Here’s another excerpt from my historical novel, A Weaver’s Web. Benjamin and Charlotte meet up again after many years …
Benjamin stood for a moment, watching her disappear. He thought of his mother and what a nice surprise she would get when Miss Brody handed her the ten shillings and told her who it was from. His mother surely had more need for the money than he did. It gave him a feeling of satisfaction that he had been able to help her this way. At least she would have decent food for a while, and could pay for a doctor to see her, if she wanted one.
He strode off down the street, wondering how much money it would have taken before Miss Brody let him visit his mother. He thought of his father and how easy it would be for him to offer Brody enough money, not only to see Sarah but to get her out of that wretched place. But Henry hadn’t done it. Benjamin felt sick. And he recalled the party when his mother went hysterical and how Henry and his associates considered her bad for business. It struck him his father might not be interested in her release from the asylum, that he would rather keep her out the way while he made money. Benjamin didn’t want to go home.
Light drizzle fell as he headed to the town centre. He wished he had given Miss Brody only five shillings to pass on, but all he had was a ten shilling note. Now he had nothing.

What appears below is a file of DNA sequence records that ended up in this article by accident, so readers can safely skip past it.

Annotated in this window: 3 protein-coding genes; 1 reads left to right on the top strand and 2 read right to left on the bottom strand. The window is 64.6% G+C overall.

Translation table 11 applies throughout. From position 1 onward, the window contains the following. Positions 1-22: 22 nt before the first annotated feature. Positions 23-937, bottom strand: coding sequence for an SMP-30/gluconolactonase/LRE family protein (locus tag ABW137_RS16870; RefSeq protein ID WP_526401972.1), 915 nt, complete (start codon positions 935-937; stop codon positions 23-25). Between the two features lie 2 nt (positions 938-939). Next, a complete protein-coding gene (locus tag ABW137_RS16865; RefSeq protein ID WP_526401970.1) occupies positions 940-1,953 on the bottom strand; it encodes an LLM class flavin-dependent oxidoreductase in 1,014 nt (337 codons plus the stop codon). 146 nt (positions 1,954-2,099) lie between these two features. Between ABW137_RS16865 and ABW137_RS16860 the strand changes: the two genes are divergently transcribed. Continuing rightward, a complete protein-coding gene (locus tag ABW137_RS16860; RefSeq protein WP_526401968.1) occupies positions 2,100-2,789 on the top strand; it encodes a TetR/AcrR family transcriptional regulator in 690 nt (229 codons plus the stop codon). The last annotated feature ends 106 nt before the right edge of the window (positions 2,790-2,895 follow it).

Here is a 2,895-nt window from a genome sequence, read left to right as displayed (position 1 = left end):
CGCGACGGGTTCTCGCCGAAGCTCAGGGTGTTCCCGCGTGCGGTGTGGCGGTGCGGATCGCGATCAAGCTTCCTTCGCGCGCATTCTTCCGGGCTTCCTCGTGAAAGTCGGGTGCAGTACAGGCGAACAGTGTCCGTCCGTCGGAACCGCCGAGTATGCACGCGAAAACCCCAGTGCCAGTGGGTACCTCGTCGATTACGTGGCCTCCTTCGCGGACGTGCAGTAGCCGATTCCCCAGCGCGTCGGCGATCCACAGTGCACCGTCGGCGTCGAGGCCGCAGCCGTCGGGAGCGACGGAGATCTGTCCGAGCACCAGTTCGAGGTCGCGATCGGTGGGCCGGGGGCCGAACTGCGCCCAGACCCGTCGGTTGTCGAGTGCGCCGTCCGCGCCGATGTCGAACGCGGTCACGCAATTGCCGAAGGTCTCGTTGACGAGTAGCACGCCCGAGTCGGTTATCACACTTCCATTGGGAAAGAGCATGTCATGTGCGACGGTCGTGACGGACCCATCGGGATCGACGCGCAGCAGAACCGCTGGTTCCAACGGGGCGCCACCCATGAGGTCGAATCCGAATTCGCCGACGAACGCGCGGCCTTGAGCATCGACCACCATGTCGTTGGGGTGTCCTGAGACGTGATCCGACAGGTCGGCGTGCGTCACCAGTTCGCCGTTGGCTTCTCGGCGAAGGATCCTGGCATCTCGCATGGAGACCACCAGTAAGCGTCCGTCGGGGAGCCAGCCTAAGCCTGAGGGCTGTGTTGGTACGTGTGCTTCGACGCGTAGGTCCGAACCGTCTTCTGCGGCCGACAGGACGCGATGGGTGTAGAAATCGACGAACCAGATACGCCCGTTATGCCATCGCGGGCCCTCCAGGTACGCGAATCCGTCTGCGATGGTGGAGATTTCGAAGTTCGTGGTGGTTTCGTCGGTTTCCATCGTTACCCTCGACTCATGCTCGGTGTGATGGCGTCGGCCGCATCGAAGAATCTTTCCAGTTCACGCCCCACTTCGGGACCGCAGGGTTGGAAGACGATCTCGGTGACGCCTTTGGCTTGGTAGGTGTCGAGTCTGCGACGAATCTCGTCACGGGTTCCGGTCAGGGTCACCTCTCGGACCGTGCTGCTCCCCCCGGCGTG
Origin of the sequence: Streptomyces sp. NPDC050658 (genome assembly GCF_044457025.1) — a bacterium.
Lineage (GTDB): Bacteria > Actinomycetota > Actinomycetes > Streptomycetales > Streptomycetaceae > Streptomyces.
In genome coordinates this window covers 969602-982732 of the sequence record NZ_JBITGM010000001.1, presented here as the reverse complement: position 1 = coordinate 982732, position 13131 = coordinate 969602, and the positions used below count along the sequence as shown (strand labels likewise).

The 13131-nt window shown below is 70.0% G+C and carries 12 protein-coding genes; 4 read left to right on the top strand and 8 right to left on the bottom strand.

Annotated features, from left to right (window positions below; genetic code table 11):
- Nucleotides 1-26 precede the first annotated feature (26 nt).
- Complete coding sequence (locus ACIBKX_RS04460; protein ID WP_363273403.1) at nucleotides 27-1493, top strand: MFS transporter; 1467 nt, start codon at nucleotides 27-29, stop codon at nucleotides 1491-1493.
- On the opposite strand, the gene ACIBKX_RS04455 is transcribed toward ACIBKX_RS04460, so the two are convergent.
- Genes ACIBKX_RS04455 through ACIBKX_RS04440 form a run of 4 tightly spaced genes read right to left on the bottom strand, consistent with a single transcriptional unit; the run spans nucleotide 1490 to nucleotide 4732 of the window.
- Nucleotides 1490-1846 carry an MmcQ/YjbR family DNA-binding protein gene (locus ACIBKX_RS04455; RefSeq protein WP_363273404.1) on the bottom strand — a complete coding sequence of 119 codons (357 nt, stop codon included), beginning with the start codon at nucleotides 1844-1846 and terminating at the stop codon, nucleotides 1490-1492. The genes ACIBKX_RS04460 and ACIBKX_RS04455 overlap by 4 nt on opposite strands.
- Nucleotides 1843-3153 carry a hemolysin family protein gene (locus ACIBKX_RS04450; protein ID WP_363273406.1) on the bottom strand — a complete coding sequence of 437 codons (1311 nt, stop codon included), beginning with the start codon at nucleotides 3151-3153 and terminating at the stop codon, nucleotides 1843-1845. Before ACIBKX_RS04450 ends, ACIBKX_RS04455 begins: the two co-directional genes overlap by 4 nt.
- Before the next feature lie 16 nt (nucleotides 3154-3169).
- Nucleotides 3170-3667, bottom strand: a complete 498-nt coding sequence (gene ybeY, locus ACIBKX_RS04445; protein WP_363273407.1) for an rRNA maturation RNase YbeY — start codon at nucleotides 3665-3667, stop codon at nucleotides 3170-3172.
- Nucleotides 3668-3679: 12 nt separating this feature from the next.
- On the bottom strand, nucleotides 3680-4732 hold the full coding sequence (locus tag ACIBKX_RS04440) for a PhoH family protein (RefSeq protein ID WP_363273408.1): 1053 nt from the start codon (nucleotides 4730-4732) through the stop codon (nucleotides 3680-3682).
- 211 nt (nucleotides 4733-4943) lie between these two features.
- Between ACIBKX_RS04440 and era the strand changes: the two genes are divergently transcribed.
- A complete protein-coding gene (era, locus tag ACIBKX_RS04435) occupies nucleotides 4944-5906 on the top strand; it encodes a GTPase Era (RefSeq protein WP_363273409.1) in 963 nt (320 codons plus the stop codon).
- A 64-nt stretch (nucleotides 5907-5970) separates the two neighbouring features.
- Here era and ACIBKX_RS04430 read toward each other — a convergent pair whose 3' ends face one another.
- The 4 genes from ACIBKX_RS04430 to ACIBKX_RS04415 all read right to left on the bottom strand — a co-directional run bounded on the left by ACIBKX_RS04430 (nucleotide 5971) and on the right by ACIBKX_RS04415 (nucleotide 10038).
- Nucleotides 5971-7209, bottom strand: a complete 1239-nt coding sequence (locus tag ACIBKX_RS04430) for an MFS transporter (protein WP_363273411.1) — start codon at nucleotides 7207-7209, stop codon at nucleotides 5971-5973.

Why he chose the inner city, he didn’t quite know. He was familiar with it, crisscrossing it often on his visits to merchants and others who dealt with his father’s mill. But he never went there on a Sunday. It looked even worse than it did during the week. The bustling crowds at the market had given way to an assortment of paupers and drunks, wandering the streets, in alleyways, and in the taverns, which weren’t supposed to be open, but nobody was around to check on them, with the police either at home or in a bar having a drink themselves.
A young woman he couldn’t help notice hobbled along the footpath just ahead of him. She reminded him of the cripples in the factories he worked in as a child. Benjamin still feared his father might one day make him work on the factory floor. If it happened, he was sure he would run away for good.
There was something familiar about this girl. He wanted to speak to her, but was worried she might think he was going to rob or assault her. Just then she must have sensed his eyes were on her, for she spun around and faced him.
‘What are you looking at, Mister?’ she said.